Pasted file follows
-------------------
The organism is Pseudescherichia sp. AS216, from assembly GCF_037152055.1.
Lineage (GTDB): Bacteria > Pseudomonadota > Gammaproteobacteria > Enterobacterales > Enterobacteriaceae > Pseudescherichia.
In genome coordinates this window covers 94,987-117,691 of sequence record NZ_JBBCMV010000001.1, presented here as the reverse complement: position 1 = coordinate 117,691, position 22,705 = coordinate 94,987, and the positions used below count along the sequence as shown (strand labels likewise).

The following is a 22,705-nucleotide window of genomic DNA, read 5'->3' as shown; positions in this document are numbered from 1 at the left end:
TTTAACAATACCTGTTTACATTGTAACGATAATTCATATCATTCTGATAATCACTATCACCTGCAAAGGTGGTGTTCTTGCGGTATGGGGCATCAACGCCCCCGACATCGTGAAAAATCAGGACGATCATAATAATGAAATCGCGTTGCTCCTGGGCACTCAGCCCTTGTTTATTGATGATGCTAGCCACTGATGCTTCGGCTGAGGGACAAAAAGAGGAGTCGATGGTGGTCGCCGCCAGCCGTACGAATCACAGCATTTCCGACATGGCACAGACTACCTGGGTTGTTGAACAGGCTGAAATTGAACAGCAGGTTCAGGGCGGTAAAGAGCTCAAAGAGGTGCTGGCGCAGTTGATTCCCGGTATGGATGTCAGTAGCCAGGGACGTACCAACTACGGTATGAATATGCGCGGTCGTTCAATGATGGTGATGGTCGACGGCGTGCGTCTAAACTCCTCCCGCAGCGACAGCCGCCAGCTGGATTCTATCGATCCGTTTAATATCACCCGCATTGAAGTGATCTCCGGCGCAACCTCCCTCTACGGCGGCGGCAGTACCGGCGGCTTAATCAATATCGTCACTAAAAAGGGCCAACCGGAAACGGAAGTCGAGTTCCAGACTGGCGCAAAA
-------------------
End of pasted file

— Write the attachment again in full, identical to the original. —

The organism is Pseudescherichia sp. AS216, from assembly GCF_037152055.1.
Lineage (GTDB): Bacteria > Pseudomonadota > Gammaproteobacteria > Enterobacterales > Enterobacteriaceae > Pseudescherichia.
In genome coordinates this window covers 94,987-117,691 of sequence record NZ_JBBCMV010000001.1, presented here as the reverse complement: position 1 = coordinate 117,691, position 22,705 = coordinate 94,987, and the positions used below count along the sequence as shown (strand labels likewise).

The following is a 22,705-nucleotide window of genomic DNA, read 5'->3' as shown; positions in this document are numbered from 1 at the left end:
TTTAACAATACCTGTTTACATTGTAACGATAATTCATATCATTCTGATAATCACTATCACCTGCAAAGGTGGTGTTCTTGCGGTATGGGGCATCAACGCCCCCGACATCGTGAAAAATCAGGACGATCATAATAATGAAATCGCGTTGCTCCTGGGCACTCAGCCCTTGTTTATTGATGATGCTAGCCACTGATGCTTCGGCTGAGGGACAAAAAGAGGAGTCGATGGTGGTCGCCGCCAGCCGTACGAATCACAGCATTTCCGACATGGCACAGACTACCTGGGTTGTTGAACAGGCTGAAATTGAACAGCAGGTTCAGGGCGGTAAAGAGCTCAAAGAGGTGCTGGCGCAGTTGATTCCCGGTATGGATGTCAGTAGCCAGGGACGTACCAACTACGGTATGAATATGCGCGGTCGTTCAATGATGGTGATGGTCGACGGCGTGCGTCTAAACTCCTCCCGCAGCGACAGCCGCCAGCTGGATTCTATCGATCCGTTTAATATCACCCGCATTGAAGTGATCTCCGGCGCAACCTCCCTCTACGGCGGCGGCAGTACCGGCGGCTTAATCAATATCGTCACTAAAAAGGGCCAACCGGAAACGGAAGTCGAGTTCCAGACTGGCGCAAAA